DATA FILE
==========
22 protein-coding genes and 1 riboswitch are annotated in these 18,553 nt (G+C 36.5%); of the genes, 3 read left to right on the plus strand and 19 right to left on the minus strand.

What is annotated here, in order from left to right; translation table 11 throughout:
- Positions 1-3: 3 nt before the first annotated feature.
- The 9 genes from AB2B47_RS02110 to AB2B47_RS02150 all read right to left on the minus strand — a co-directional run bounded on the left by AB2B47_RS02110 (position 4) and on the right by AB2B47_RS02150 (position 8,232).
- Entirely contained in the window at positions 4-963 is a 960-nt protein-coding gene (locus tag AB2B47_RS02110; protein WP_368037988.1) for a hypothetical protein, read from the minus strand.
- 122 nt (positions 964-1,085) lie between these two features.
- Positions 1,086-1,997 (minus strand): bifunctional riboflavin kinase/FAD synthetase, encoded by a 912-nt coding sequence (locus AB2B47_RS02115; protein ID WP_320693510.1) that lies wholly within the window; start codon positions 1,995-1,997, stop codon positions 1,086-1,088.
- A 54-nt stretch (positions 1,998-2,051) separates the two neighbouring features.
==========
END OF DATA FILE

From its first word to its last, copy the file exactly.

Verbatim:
22 protein-coding genes and 1 riboswitch are annotated in these 18,553 nt (G+C 36.5%); of the genes, 3 read left to right on the plus strand and 19 right to left on the minus strand.

What is annotated here, in order from left to right; translation table 11 throughout:
- Positions 1-3: 3 nt before the first annotated feature.
- The 9 genes from AB2B47_RS02110 to AB2B47_RS02150 all read right to left on the minus strand — a co-directional run bounded on the left by AB2B47_RS02110 (position 4) and on the right by AB2B47_RS02150 (position 8,232).
- Entirely contained in the window at positions 4-963 is a 960-nt protein-coding gene (locus tag AB2B47_RS02110; protein WP_368037988.1) for a hypothetical protein, read from the minus strand.
- 122 nt (positions 964-1,085) lie between these two features.
- Positions 1,086-1,997 (minus strand): bifunctional riboflavin kinase/FAD synthetase, encoded by a 912-nt coding sequence (locus AB2B47_RS02115; protein ID WP_320693510.1) that lies wholly within the window; start codon positions 1,995-1,997, stop codon positions 1,086-1,088.
- A 54-nt stretch (positions 1,998-2,051) separates the two neighbouring features.